Ale is an absolute wizard at finding his way to great points along the route to Sanremo. This was one of many unlikely approaches.
Autostrada parking lot, behind a gas station, down a hill, through a tunnel, and then…the race!
Back to the car!
Jered is very excited to watch the Manie climb, our next passage. Ashley already had to call it quits after the Riviera passage and is fast asleep in the car. Not Jered, he is tired the same way, or even more, but he stands up thanks to a mix of excitement and sense of the duty.
The break struggles by towards the top of the Manie. Their time out front would soon be over.
Shortcut after shortcut we are at the Manie. A very cool passage. And over there we have the first surprise: Thor Hushovd is suffering. What happened? He is one of the favourites. Maybe THE FAVOURITE. But he is back, quite back. And his face is not good.
Hushovd’s crash right before the start of the Manie climb put paid to his Sanremo chances in 2011.
In front of the peloton the Liquigas is now making the pace. Is it for Sagan or for Nibali?
Then, when the leaders pass, our focus is drawn to the faces of the riders suffering at the back, trying to get over the climb and to Sanremo.
When we come in Andora, it is a surprise for me to meet an ex rider. Celestino. He is living there and he is working with kids. A bike school for kids that dream to ride, one day, the Milano Sanremo.
Celestino comes to see the race and he is excited as we are. He is now on the Tifosi side, after being a good rider, second in the Sanremo 2003 but winner at Lombardia 1999.
Here they come!
The 40 rider split was led by a hard working Katusha team, pushing the pace in hopes of getting their leader, Filippo Pozzato, a second Primavera victory.
Behind, Rabobank chased hard to close the gap, but it wasn’t to be.
In Andora there is a group of forty on the attack. Inside the group, I can recognize Pozzato and Cancellara. It is the good one, I think. They have more than a minute.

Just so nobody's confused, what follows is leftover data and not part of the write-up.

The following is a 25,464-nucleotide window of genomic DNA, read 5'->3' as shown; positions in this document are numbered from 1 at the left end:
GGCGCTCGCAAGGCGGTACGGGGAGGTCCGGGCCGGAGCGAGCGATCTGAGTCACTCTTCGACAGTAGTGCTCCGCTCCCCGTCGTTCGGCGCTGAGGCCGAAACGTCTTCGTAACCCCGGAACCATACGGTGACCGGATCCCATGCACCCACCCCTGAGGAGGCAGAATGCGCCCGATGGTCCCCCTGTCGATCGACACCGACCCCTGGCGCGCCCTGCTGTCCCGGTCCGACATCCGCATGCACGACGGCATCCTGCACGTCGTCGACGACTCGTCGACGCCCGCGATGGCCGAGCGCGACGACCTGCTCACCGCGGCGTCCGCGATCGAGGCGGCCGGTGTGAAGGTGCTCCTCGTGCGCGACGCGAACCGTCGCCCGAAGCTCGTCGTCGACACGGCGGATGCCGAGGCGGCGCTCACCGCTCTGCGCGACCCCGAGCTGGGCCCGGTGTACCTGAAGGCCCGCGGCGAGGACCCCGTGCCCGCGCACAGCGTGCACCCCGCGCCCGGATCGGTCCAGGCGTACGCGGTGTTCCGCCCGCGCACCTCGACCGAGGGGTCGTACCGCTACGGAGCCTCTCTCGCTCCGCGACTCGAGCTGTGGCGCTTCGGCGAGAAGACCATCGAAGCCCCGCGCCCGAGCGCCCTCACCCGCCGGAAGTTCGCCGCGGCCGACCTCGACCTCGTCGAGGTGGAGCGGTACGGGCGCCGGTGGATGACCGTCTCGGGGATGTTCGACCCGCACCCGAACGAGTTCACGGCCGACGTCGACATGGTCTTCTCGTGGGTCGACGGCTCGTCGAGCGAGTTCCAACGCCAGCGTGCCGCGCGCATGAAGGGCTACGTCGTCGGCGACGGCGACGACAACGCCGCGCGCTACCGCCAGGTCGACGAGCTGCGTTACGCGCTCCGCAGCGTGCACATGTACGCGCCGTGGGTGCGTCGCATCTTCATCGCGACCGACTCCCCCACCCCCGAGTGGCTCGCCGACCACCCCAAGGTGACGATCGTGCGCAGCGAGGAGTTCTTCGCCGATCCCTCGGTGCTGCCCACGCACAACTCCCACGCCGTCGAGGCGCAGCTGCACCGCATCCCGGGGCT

Ale’s super top secret approach to the Poggio was impressive, not only in its perfection, but its steepness.
Last run and last shortcut. We are at the foot of the Poggio. There is a very hard climb to walk (to run) to come in time on the top. Ashley and Jered stop where the hard point starts. I go to the same place I go to every time. The Tifosi are there and a small PC is showing in streaming the race. But the race is also in front of us.
Everyone was surprised to see Greg Van Avermaet leading the way on the Poggio.
Van Avermaet was followed by a strong Stuart O’Grady.
Then came one of Italy’s biggest stars: Vincenzo Nibali gave it everything.
It is exciting to see Nibali attacking hard. And to see Van Avermaet trying to resist. They are few ahead and the people on the road are very excited. It has been years since we have seen such an interesting race.
A kilometer or so further along the course, and eventual winner Matthew Goss is digging deep to close the gap over the top of the Poggio.
Boonen didn’t have it on the Poggio.
The second group heads for the finish line in Sanremo.
Then the name of the winner, and the silence.
To me, Jered and Ashley remain the good memory of a very strange day together. They will now witness all the northern campaigns but I hope they will leave on the Poggio road, or somewhere else, a piece of their heart stolen by the Sanremo.
Another year it passes there is another Pez crew member dreaming to be here. I barely remember the editions I was alone.
Jered and Ashley: A huge thanks to Ale for allowing us to tag along with him on Saturday. Last week, we wondered whether it was worth it to make the trip down to Italy for the Milano-Sanremo…looking back, there was no question: the race was wonderful, we made a new friend, and well, I have to concede, we felt the magic of La Primavera, and that was all thanks to Ale. Grazie mille!
For more pictures from a day we won’t be forgetting anytime soon, head on over to Flickr.